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mummy porn

noun informal [uncountable]

novels which are written for women and have sexual themes and descriptions

'There will be steamy goings-on at Swansea Library today when visitors will be treated to some erotic fiction extracts. The readings have been set up to capitalise on the success of the E. L. James mummy porn blockbuster Fifty Shades Of Grey, with readers encouraged to broaden their tastes from there.'

This is South Wales 15th November 2012

Chocolates, jewellery, perfume … many of us will be popping these classic gifts for our female loved ones under the tree this Christmas (and I, for one, would be more than happy to receive any of them!). But if you're looking for alternative ideas this Christmas, then you might consider jumping on the literary bandwagon and purchasing some mummy porn. Before more reserved readers gasp in shock, I should point out that what I'm referring to isn't confined to the top shelf of a seedy newsagents, but freely available at any mainstream online or bricks-and-mortar book store, as prominent in the festive gift stakes as travelogues by Michael Palin or cookery collections by Nigella …

what's also interesting is that the novel has had so much public exposure that its title is beginning to take on a life of its own in the English-speaking world

The expression mummy porn popped up in 2012 as an informal way of referring to an emerging literary genre of novels with erotic themes which are designed to appeal specifically to middle-aged women. The concept was kick-started by the novel Fifty Shades of Grey by E.L. James, which describes an affair between fictional characters Christian Grey, a young entrepreneur, and Anastasia Steele, a 22 year-old student. The novel, first published in June 2011, has sold more than 50 million copies worldwide, outstripping even J K Rowling's Harry Potter tales and Dan Brown's Da Vinci Code in the rate of paperback sales this summer.

The novel has had mixed reviews but, love it or loathe it, there's no doubt that it's been responsible for crystallizing a new literary concept, the term mummy porn entering various online dictionaries and even recently being considered by Oxford University Press as a candidate for its 'Word of the Year' (in the end mummy porn was pipped to the post by omnishambles, the light-hearted, politically-charged reference to ineffectual performance). What's also interesting is that the novel has had so much public exposure that its title is beginning to take on a life of its own in the English-speaking world, there now being evidence for fifty shades of … word play in a range of literary contexts and across the media. The examples are too numerous to list, but include things like Fifty shades of Lloyds – the debut novel of a former insurance broker; fifty shades of green, in the context of horticultural or ecological issues; fifty shades of red, as a tongue-in-cheek reference to China; and the self-explanatory fifty shades of gay.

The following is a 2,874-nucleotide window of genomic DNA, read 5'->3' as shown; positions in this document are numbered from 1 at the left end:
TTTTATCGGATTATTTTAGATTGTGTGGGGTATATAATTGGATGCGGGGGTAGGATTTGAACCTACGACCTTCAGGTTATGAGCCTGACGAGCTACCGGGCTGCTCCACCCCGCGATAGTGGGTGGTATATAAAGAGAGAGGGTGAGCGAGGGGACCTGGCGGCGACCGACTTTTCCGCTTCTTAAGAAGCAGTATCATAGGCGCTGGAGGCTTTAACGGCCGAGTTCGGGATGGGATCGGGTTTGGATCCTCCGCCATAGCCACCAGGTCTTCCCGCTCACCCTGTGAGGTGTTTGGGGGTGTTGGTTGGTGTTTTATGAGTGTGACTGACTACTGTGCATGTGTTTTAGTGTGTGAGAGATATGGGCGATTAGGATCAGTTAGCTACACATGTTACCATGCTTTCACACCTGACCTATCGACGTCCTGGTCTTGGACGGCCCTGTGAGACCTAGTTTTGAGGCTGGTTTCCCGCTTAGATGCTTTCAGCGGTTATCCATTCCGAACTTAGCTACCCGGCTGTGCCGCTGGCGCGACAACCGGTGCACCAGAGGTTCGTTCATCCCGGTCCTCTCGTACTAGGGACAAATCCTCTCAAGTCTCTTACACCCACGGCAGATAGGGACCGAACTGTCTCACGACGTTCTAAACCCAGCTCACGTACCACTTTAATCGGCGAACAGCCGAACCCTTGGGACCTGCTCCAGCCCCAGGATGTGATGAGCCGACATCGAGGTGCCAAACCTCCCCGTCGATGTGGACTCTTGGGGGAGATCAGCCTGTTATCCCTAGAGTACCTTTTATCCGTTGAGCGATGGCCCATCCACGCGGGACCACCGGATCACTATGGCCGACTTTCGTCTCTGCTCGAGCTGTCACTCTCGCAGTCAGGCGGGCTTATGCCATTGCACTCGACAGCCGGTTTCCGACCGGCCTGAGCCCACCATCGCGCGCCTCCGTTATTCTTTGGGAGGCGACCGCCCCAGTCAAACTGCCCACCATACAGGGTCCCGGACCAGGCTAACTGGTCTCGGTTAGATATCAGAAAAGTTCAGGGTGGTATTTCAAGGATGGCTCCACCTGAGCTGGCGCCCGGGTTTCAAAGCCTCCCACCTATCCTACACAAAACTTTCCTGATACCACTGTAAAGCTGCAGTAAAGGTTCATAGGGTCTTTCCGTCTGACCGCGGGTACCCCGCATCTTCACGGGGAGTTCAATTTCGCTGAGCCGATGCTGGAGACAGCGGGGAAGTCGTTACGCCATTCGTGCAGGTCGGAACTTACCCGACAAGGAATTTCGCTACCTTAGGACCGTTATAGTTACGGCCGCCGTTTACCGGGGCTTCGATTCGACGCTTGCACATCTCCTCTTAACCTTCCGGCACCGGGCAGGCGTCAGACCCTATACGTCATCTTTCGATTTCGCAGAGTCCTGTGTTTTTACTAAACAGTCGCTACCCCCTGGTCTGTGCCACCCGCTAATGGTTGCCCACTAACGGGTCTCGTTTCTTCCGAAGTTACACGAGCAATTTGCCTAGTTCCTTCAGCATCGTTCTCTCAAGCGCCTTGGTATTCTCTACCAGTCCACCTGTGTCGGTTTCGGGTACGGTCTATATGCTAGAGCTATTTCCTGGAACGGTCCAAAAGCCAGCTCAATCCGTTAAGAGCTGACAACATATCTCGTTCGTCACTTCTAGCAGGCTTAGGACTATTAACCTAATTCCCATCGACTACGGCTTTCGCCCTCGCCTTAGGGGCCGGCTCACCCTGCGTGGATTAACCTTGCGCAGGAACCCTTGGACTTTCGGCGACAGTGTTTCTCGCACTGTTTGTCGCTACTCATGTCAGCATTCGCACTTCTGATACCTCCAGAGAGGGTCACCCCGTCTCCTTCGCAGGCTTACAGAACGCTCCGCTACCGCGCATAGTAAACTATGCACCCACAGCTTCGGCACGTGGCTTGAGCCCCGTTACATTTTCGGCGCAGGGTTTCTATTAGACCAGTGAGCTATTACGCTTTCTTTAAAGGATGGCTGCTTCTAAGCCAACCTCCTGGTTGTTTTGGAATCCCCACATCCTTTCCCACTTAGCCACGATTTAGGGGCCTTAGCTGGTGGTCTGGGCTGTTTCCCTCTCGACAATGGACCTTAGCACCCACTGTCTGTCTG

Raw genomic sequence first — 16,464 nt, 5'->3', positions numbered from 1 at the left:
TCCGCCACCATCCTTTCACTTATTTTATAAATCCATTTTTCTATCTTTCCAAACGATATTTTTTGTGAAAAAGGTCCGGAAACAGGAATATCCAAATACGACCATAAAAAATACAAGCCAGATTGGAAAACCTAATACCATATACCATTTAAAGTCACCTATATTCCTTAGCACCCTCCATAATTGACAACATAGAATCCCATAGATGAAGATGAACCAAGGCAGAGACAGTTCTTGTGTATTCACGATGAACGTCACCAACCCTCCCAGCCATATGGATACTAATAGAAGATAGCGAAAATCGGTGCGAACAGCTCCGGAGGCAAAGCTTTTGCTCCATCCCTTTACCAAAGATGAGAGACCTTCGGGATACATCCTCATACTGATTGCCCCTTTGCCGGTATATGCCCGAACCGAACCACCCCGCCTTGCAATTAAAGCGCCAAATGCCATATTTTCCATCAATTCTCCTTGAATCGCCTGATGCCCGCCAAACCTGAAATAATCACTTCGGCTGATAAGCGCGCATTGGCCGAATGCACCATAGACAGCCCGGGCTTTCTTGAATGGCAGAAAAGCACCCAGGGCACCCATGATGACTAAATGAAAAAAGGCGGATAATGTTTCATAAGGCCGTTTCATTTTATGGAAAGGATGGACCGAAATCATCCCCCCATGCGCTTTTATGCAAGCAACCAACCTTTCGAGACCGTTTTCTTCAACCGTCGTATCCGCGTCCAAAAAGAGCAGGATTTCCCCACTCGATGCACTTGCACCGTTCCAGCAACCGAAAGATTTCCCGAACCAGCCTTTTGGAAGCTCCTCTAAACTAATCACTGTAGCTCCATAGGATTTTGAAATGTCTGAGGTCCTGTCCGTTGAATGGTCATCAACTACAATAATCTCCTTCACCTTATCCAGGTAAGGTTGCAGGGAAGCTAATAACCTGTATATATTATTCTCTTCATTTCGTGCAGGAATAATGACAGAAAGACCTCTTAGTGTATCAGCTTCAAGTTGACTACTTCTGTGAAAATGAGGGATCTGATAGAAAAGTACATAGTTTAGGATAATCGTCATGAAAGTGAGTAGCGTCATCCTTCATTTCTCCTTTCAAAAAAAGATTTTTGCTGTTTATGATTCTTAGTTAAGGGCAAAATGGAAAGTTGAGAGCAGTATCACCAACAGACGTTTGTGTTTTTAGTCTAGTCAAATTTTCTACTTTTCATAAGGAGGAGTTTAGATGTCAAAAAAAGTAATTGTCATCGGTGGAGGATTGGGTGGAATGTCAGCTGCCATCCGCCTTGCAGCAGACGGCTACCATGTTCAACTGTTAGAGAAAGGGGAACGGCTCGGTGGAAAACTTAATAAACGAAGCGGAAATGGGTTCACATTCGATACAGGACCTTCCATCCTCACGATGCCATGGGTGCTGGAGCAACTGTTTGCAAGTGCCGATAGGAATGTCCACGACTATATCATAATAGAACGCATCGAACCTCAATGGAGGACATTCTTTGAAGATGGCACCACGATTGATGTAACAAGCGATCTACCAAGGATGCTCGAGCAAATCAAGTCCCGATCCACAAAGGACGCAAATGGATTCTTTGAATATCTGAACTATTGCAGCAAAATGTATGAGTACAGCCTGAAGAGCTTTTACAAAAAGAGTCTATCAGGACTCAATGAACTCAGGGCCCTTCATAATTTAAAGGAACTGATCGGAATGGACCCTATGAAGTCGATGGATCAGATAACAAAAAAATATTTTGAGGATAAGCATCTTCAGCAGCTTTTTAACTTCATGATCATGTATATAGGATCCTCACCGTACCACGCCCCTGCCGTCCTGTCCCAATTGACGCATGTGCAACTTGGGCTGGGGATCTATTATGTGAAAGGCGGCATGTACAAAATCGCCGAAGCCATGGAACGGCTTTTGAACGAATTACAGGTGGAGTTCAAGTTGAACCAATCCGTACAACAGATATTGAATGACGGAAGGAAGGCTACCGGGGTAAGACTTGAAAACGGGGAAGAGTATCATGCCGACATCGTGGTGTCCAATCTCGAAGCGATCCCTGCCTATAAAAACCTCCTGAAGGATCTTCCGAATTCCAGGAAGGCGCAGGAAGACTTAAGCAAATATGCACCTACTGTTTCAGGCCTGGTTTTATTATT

Background – mummy porn

The expression mummy porn is new in 2012, its coinage directly linked to the massive popularity of the E. L. James novel. The use of mummy is presumably inspired by the fact that this type of novel appeals mostly to middle-aged rather than younger women, women who are therefore more likely to be 'mothers'. Porn is of course short for the word pornography (images intended to give sexual excitement), and the expression's success lies partly in the shock factor associated with this word, which usually has rather negative, risqué overtones.

Taking inspiration from the expressions chick lit and lad lit, informal ways of referring to novels aimed at women/young men, a spin off of mummy porn has inspired the coinage gran lit, which refers to romantic literature designed to appeal to women in their 'autumn' years. Other literary coinages that have emerged in recent years include foodoir, a kind of diary or biography with a focus on cookery and recipes, and fanfic (or fan fiction), stories featuring characters and settings from books or TV programmes which have been written by fans and not by the original author. The novel Fifty Shades of Grey was in fact developed from fanfic inspired by Stephenie Meyer's Twilight series.

by Kerry Maxwell, author of Brave New Words

Last week …

Read last week's BuzzWord. Fiscal cliff.

This article was first published on 18th December 2012.

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jones

a compulsive desire for something; an addiction to something

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